Golf Club Numbers: How Do They Work?

Golf Club Numbers: How Do They Work?

Published By Lawrence Smelser Last Updated on February 16, 2022 by Editorial Staff

Despite it being a basic concept, some golfers still don’t know what they are looking at and the true meaning of the numbers on a golf club.

People who are new to golf and beginners can also have confusion when seeing various numbers like 4 or 58 when looking down at a club head.

Our article will explain the full picture of what numbers mean on a golf club so you understand the concept and every number.

What Are The Golf Club Numbers?

What are the different numbers on golf clubs?

Golf club numbers usually range from 2-9 but on older sets 1-9 due to the driver being considered the number one.

The following list shows each number corresponding to the golf club:

Golf Clubs With Numbers:

1-Driver (newer versions usually aren’t labeled)

2-iron 

3-iron

4-iron 

5-iron 

6-iron 

7-iron 

8-iron

9-iron

 

3-hybrid

4-hybrid

5-hybrid

 

3-wood

4-wood

5-wood

7-wood

Clubs That Don’t Always Have Numbers:

Driver 

Putter

Pitching Wedge (A standard pitching wedge in a complete iron set says “P” on it.

Approach Wedge (Same as above but with an “A” on it.

Sand Wedge (The same goes for the sand wedge with an “S” or “SW” on it when included in a set.)

Wedges that are bought separately can have higher numbers such as in the 50+ range. We will explain this in the next section.

Numbers On Woods

There are different types of woods including a 2-wood, 3-wood, 4-wood, 5-wood and 7-wood.

The most common woods in sets are 3 and 5-woods.

The numbers indicate the angle and loft of the clubfaces similar to the other clubs. The higher the number the lower the loft, so the further the ball will travel when hit correctly.

What Do The Numbers Mean On A Golf Club? A Breakdown

The numbers on the golf clubs indicate the loft of each club measured in degrees.

The loft is the angle of the clubfaces. These lofts make the golf ball launch higher or lower throughout the air after impact.

The lower the number, the lower the loft. So a driver (usually around 9.5-10.5 degrees), 2-iron, and 3-iron will travel further distances than high numbers and lower through the air when struck cleanly.

You would hit these clubs when out from about 200 yards or further depending on how far you hit.

The higher the number, for instance, a 7 (usually around 34 degrees), 8 or 9 will have a higher trajectory through the air with more spin. You would hit these clubs from 160 yards and in depending on your length.

The results of these hits will have the ball landing softly on the green compared to a driver or low numbered iron which will have less spin and more rollout.

Making sure to select the right club for each shot is important when trying to shoot low scores and improve at golf.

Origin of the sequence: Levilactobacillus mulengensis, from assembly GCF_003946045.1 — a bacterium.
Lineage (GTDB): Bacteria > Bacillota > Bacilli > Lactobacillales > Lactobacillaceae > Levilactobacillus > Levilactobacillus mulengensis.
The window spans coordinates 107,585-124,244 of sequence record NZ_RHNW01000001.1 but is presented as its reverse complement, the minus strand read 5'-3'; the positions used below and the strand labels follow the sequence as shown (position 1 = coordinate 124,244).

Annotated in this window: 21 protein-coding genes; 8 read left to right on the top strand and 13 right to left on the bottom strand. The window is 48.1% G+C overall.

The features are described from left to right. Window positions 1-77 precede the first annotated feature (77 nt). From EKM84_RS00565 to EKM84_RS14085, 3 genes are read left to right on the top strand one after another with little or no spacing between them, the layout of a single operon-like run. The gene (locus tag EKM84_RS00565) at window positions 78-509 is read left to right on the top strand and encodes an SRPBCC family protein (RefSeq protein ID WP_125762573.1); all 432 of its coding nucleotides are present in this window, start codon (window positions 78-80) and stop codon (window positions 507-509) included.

The numbers 45-62 can be commonly seen on wedges. These wedges are purchased separately rather than included in a beginner set.

Some well-known sets are made by Titleist, Cleveland, Ping Callaway and TaylorMade.

The Vokey wedges are some of the most well-renowned wedges on the golf market. Titleist clubmaker Bob Vokey has been designing them since 1997 for both professionals and amateurs alike.

The three most common numbers for wedges are 52, 56 and 60. These numbers represent the degrees of the club. The 52 degree is a gap wedge, 56 is considered a sand wedge and the 60 is a lob wedge.

The 52-degree wedge will be the easiest to hit and can be used when needing a bit of rollout on the green.

The 56-degree sand wedge can make it easier to hit from the bunker and in different situations when chipping.

The 60-degree wedge can be difficult to hit for amateurs but if mastered can spin massively and stop next to the pin. It puts out a high trajectory on the ball and can also be used to clear trees.

These are all very useful around the greens for chipping and when facing shots from around 115 yards in.

You can have the lofts bent at golf shops and golf courses according to your liking.

For example, you can bend the gap wedge to 55 degrees if you prefer it.

Golf Club Numbers and Distance: What To Use For Each Shot

Below are around the average distances from which amateur golfers hit their shots.

This can depend on a wide number of factors including how solid they strike it, age and swing speed. The numbers are an estimation.

Driver: 235 yards

3-wood: 215 yards

2-iron: 195 yards 

3-iron or 5-wood: 185 yards 

4-iron or 4-hybrid: 175 yards

5-iron or 5-hybrid: 165 yards

6-iron: 155 yards

7-iron: 145 yards

8-iron: 135 yards

9-iron: 125 yards

Pitching wedge: 115 yards

Gap Wedge: 105 yards

Sand wedge: 95 yards

Lob wedge: 85 yards

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